Wednesday, August 16, 2006

Contest Results

Thank you all so much for all the excellent suggestions for names for my spinning wheel. Ideas poured into the comments and into my inbox. I'll share a few especially interesting ones and then the winning suggestions:

Sarah, knowing that my wheel is a Kromski, felt it deserved a name linked to his country of birth. She wrote, "I really like the traditional Polish names for this one." Angeluna suggested the names of Polish saints.

Many of you shared Angeluna's sense of the mystical and metaphoric but suggested non-Polish examples. Katherine suggested Zihna, "which is Native American and means 'spins'." Carole offered Samsara, the Tibetan Buddhist concept of the endless wheel of rebirth. Bluerose suggested Saule, saying that "In Baltic religion Saule is the sun goddess who determines the well-being of all life on earth. As the full light of the sun, she is also represented by a daisy, a wheel, or a rosette." Uncomformed gives Moirae, the name of the greek goddesses who spun the threads of fate.

Others of you played on the model name Symphony and suggested names based on musical terms or composers. My favorite of these was the suggestion first offered in an email from Donna: Chopin. Chopin was one of Poland's most famous composers. Ironically, as she pointed out, Chopin never composed a symphony. (He composed pretty much exclusively for the piano, my instrument of choice.)

FemiKnitMafia suggested Seamus, a name I love partly because it is the first name of one of my favorite poets and teachers. But Kate said, "I don't know why I'm convinced she's a girl, but I am.” On that front, Lolly's Beatrix and Patricia's Gertie sounded really good.

But then there were a couple of names that resonated very deeply, although the writers had no idea this would be true. Elena offered Alma, the name of one of Son's four grandmothers. And Spinmama suggested Anka or Anechka, Polish for "grace". Although she was thinking of my graceful Polish wheel, I have another connection: my name is from the same roots.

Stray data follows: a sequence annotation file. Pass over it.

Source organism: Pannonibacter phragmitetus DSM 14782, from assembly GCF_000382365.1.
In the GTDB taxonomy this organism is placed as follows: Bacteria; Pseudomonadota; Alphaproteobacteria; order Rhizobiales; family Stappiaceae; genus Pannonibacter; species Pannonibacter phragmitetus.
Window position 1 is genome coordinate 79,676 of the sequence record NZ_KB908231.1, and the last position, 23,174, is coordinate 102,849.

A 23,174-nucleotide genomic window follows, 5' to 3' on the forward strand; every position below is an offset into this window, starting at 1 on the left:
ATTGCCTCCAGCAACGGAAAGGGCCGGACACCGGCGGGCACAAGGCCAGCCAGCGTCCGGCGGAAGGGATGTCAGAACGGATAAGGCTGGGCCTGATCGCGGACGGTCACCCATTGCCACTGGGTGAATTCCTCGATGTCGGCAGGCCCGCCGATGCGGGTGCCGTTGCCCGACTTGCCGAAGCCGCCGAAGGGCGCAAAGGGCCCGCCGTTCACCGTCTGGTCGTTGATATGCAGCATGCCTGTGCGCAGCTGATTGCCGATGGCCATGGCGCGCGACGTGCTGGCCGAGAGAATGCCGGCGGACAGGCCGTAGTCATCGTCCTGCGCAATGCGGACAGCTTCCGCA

Despite all these terrific suggestions full of humor and meaning and thought, two people came up with what was clearly meant to be. One posted it in the comments just as the other sent me an email. And the winning name is:

ANNABEL LEE from Rebecca and Diana!

"Annabel Lee" is a poem by Edgar Allan Poe, author of "The Purloined Letter." Written to his late wife, it contains some of my favorite love lyrics:

We loved with a love that was more than love
And so, all the nighttide, I lie down by the side
Of my darling! my darling, my life, my bride.

(In the name of disclosure, I should tell you that, in good Poe fashion, he is talking about a dead woman.)

Go here for a truly creepy musical setting of the poem. And there is this. And then there has to be the Esperanto translation....

Thanks to all of you for playing. Congratulations to Rebecca and Diana! A wee little gift will be coming your way.

Sunday, August 13, 2006

Dreaming Dreams

Having trouble with the lace edging of Pi, I consult my oracle, author of "The Purloined Letter," Edgar Allen Poe. I show him my problem and ask his advice.

Poe takes Pi, pulls out his knitting bag, puts knitting needles in his hand, and quickly fixes my mistake.

Note his cool "Man at Work" tote bag:

After he puts the stitches to rights, I ask him if he would be so kind as to drape the shawl around his shoulders and allow me to take his picture for the Amazing Lace contest. He does--

--but then pulls out his pattern bookto show me the proper pose for the Pi Shawl, as shown by Norman Kennedy's mother:

P.S. For those of you who have followed the interconnected stories of Pi and my father's health (see 1, 2, 3, 4, and 5), I am pleased to report that after an extremely bad response to chemo and other drugs, his medications were adjusted and he is significantly stronger. Just as I approach the end of Pi, he approaches the end of his course of radiation. Thanks to all of you who have offered him your best wishes and me so much support and kindness.

Saturday, August 12, 2006

The Ravenous Raven: Local Dinner

Lamb Curry with Cauliflower, Cabbage, Apples, and Yogurt
Served with Roasted Okra and Chapati

Lamb from Smith Meadows
Cauliflower, Cabbage, Apples and Okra from our CSA, Licking Creek Bend
Yogurt from Seven Stars
Amma's Chapati

Our favorite way to cook okra is to roast it whole. Arrange the spears on a cookie sheet with plenty of room to breathe, toss them in a little olive oil, season with salt and pepper, and roast in a preheated 400-degree oven for about 15-20 minutes. This turns okra haters into okra lovers. Try it with quartered brussel sprouts, too!

Check out Son making Liz's homemade tortilla recipe!